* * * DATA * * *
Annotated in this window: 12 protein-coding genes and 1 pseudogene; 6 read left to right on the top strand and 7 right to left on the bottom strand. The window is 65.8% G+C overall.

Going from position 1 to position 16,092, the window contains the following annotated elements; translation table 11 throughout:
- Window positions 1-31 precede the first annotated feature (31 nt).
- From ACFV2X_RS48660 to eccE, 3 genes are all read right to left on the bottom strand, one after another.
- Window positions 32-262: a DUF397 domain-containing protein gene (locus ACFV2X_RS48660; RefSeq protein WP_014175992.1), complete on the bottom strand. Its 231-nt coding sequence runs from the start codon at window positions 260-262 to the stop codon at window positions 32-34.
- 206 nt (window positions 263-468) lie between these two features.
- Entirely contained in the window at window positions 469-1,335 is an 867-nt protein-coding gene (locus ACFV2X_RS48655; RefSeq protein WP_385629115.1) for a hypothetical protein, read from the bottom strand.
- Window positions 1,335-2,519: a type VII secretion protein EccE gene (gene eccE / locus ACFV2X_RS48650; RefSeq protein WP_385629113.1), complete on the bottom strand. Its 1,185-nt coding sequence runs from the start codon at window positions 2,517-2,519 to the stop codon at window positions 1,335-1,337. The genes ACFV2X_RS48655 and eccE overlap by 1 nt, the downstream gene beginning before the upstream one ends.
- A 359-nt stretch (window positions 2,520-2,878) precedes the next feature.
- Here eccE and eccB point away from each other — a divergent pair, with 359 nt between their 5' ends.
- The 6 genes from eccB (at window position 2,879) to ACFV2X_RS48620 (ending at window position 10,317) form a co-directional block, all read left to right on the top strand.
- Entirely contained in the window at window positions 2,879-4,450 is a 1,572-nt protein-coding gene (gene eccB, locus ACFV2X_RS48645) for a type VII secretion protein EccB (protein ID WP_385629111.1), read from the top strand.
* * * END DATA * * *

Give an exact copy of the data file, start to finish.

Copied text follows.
Annotated in this window: 12 protein-coding genes and 1 pseudogene; 6 read left to right on the top strand and 7 right to left on the bottom strand. The window is 65.8% G+C overall.

Going from position 1 to position 16,092, the window contains the following annotated elements; translation table 11 throughout:
- Window positions 1-31 precede the first annotated feature (31 nt).
- From ACFV2X_RS48660 to eccE, 3 genes are all read right to left on the bottom strand, one after another.
- Window positions 32-262: a DUF397 domain-containing protein gene (locus ACFV2X_RS48660; RefSeq protein WP_014175992.1), complete on the bottom strand. Its 231-nt coding sequence runs from the start codon at window positions 260-262 to the stop codon at window positions 32-34.
- 206 nt (window positions 263-468) lie between these two features.
- Entirely contained in the window at window positions 469-1,335 is an 867-nt protein-coding gene (locus ACFV2X_RS48655; RefSeq protein WP_385629115.1) for a hypothetical protein, read from the bottom strand.
- Window positions 1,335-2,519: a type VII secretion protein EccE gene (gene eccE / locus ACFV2X_RS48650; RefSeq protein WP_385629113.1), complete on the bottom strand. Its 1,185-nt coding sequence runs from the start codon at window positions 2,517-2,519 to the stop codon at window positions 1,335-1,337. The genes ACFV2X_RS48655 and eccE overlap by 1 nt, the downstream gene beginning before the upstream one ends.
- A 359-nt stretch (window positions 2,520-2,878) precedes the next feature.
- Here eccE and eccB point away from each other — a divergent pair, with 359 nt between their 5' ends.
- The 6 genes from eccB (at window position 2,879) to ACFV2X_RS48620 (ending at window position 10,317) form a co-directional block, all read left to right on the top strand.
- Entirely contained in the window at window positions 2,879-4,450 is a 1,572-nt protein-coding gene (gene eccB, locus ACFV2X_RS48645) for a type VII secretion protein EccB (protein ID WP_385629111.1), read from the top strand.